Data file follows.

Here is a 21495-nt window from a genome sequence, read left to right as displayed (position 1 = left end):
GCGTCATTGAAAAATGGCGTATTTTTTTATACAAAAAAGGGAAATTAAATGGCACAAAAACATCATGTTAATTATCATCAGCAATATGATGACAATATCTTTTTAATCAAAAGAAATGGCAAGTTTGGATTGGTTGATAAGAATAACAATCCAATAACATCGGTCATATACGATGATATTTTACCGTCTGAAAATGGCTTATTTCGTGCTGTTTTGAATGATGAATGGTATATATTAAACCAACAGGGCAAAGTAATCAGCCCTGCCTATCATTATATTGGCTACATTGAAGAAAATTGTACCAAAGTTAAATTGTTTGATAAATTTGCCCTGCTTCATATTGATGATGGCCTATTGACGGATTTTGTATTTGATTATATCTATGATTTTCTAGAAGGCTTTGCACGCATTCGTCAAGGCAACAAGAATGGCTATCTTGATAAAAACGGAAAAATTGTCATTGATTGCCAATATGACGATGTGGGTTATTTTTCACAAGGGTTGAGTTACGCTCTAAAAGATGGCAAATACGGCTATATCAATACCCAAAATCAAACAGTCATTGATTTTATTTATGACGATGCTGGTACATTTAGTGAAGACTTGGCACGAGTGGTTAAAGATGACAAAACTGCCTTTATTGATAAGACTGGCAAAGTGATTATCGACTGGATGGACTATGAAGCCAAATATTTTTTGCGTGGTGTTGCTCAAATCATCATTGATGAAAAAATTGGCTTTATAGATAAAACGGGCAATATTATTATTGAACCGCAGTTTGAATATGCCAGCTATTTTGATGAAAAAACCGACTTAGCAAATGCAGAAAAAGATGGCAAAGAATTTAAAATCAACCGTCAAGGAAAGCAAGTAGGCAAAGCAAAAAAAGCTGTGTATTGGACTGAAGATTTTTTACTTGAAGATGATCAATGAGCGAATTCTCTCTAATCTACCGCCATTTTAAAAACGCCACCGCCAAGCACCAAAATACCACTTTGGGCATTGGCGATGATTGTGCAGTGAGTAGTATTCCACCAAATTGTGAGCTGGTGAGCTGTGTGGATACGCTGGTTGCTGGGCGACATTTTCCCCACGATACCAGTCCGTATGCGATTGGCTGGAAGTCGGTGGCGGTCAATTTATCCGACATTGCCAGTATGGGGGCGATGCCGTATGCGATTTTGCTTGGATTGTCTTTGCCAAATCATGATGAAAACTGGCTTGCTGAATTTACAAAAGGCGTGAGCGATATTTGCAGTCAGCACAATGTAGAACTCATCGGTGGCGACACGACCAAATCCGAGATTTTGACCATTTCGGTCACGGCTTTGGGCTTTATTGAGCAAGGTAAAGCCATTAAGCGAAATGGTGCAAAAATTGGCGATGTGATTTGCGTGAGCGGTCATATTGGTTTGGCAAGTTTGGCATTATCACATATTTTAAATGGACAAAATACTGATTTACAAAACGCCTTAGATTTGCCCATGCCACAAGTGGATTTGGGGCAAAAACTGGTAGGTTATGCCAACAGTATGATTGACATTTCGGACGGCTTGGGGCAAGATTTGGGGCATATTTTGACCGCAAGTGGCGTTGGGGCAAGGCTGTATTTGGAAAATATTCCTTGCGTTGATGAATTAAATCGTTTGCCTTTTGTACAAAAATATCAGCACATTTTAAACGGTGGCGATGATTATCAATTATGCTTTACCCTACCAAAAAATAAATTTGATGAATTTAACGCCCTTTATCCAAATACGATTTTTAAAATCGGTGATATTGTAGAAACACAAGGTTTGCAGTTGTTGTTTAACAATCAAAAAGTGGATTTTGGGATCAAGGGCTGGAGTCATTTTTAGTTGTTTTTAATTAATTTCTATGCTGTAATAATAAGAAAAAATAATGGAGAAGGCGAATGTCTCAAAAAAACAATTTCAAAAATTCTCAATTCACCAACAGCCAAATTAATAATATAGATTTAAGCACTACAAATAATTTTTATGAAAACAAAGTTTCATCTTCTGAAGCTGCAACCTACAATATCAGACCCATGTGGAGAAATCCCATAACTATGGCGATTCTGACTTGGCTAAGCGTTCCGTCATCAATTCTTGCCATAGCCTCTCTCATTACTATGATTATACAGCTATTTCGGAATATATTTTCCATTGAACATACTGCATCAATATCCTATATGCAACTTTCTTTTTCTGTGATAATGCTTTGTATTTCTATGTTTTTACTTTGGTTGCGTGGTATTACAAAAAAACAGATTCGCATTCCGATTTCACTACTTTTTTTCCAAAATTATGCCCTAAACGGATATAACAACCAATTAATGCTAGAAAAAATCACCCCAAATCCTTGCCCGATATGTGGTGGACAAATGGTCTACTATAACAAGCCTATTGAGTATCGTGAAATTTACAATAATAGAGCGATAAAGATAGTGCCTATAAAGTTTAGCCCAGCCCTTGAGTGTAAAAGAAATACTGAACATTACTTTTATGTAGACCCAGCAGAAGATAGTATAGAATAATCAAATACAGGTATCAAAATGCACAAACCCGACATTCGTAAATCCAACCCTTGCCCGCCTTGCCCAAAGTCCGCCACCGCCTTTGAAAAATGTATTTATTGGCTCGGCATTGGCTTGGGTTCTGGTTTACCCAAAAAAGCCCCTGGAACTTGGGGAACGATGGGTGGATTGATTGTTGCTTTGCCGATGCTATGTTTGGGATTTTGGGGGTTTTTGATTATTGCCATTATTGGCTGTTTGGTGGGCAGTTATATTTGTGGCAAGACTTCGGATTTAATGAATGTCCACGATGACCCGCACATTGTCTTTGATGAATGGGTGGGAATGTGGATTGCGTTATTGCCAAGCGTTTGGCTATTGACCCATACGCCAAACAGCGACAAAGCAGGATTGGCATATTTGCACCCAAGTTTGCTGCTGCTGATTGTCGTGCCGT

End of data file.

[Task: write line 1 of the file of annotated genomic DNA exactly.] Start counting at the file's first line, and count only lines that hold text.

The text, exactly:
Here is a 21495-nt window from a genome sequence, read left to right as displayed (position 1 = left end):